Becoming a part of the National Writing Project is the best move I ever made as a teacher. If I talk about the Writing Project with you, I probably sound like I’m gushing. You might wonder what is the big deal? What is this project anyways?
I became involved with the Writing Project the same way that thousands of other teachers around the country do — by participating in a Summer Institute. I received course credit through Northern Michigan University — but, trust me, it was no ordinary class. The Writing Project profoundly affected who I was as a new teacher. After ten years it continues to shape my teaching on a daily basis.
After the 2001 Summer Institute, I returned with Amy, and Gwinn teachers Brian Rice and Suzanne Hindman as well as Munising teacher Sue Castiglione to serve as an intern for the 2002 Summer Institute. My involvement that summer gave me additional credits toward my Master’s Degree, and even counted in place of a traditional Master’s thesis.
Sometimes the organization’s name gets misunderstood. For example, after I had participated in the Writing Project for a couple of years and continued to expand my involvement, my husband finally asked, “When does this project ever end?” I laughed because I knew he didn’t quite understand the nature of the Writing Project … I hope I’m involved in this project until I retire!
If you look at the NWP’s website page “Understanding the National Writing Project,” you will find that the NWP is the largest scale and longest standing teacher development program in U.S. history (the link is included below). The NWP is not just another professional development “project” — rather, it is a national infrastructure of over 200 linked sites that span all 50 states, the District of Columbia, Puerto Rico, and the U.S. Virgin Islands. The federal investment in the NWP infrastructure produces high quality programs that lead to large scale improvements in the teaching of writing. A discontinuation of federal funding could put the entire infrastructure — built over 30 years — at risk.
Amy and I just returned from the NWP’s Annual Meeting in Orlando. Every year we feel inspired and amazed by the group of talented and dedicated teachers who gather together for this convention. The energy I felt in the room was similar to what I felt at a recent rock concert with my daughters. Instead of being teenagers excited about music, we were teachers excited about writing! This excitement, though, was edged with some concern. The federal funding for the National Writing Project is at risk. In fact, today we received an e-mail from NWP policy associates from the national office in Berkeley, CA, that we need to call our senators immediately. This is an emergency alert! On Monday, November 29, the Senate will vote on an amendment to ban all earmarks for 2011, 2012 and 2013.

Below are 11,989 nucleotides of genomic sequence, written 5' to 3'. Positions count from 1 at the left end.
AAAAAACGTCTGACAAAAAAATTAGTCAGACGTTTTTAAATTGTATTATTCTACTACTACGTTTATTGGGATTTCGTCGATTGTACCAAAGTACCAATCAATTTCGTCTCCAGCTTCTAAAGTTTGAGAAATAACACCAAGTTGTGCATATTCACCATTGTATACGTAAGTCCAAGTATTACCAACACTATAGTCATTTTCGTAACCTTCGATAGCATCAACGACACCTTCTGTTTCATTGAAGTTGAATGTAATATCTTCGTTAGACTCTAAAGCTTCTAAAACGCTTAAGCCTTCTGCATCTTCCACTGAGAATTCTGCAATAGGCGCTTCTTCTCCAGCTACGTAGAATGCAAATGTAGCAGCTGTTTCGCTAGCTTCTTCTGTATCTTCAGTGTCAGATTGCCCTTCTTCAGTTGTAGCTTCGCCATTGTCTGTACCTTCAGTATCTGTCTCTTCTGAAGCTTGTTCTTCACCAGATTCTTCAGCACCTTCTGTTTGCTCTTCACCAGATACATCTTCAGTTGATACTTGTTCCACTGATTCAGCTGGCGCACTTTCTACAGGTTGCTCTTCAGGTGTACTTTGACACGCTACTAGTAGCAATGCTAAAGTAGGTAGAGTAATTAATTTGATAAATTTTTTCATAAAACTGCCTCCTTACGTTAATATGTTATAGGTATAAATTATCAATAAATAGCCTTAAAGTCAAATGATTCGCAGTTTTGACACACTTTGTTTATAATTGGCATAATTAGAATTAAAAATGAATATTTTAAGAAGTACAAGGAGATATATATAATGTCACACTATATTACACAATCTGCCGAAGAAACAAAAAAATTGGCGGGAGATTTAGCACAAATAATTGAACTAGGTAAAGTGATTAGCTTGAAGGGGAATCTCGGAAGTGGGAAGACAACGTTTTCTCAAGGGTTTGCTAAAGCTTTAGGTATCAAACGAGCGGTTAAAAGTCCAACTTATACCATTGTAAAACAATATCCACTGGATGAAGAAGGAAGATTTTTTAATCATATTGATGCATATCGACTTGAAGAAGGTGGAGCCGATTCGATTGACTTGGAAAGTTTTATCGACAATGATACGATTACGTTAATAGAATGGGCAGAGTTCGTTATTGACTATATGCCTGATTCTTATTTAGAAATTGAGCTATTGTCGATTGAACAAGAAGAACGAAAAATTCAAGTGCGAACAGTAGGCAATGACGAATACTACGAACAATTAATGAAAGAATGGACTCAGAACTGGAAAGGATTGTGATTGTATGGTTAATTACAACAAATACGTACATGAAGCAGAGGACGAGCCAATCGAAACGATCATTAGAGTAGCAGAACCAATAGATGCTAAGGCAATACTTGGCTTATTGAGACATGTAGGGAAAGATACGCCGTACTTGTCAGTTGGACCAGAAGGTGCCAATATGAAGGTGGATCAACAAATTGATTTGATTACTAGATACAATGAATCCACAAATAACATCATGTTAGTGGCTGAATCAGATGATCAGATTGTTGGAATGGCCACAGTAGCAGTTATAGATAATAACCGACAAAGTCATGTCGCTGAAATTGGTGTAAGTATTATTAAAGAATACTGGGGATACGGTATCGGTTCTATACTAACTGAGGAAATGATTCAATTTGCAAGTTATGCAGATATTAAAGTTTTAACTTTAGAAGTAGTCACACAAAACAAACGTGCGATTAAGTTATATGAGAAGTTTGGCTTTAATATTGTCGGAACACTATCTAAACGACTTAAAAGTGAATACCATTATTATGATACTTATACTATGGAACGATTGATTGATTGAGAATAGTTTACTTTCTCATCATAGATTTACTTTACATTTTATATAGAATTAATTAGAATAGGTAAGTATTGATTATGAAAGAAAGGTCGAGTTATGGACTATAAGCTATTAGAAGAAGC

This amendment will eliminate funding for the National Writing Project. Senators who traditionally support the NWP are under pressure to vote for this amendment. If you are a teacher, friend, relative, parent or someone who just happened to stumble across this post, please help out. We need you to call your Senator TODAY to tell them to oppose Senator Coburn’s amendment to ban all earmarks because it will defund the National Writing Project. Spread the word on tweets, blogs, Facebook, and other social media. Offices are tallying calls, so it is important to make calls instead of writing letters. Calls must be made today.
Go to http://www.senate.gov/general/contact_information/senators_cfm.cfm to find the phone number of your Senator’s office. If you live in Michigan, here are the numbers: Levin, (202) 224-6221; Stabenow, (202) 224-4822. It only will take a minute of your time, but can make all the difference. Let’s not let this “project” end. Our teachers, our students, and our country need the National Writing Project.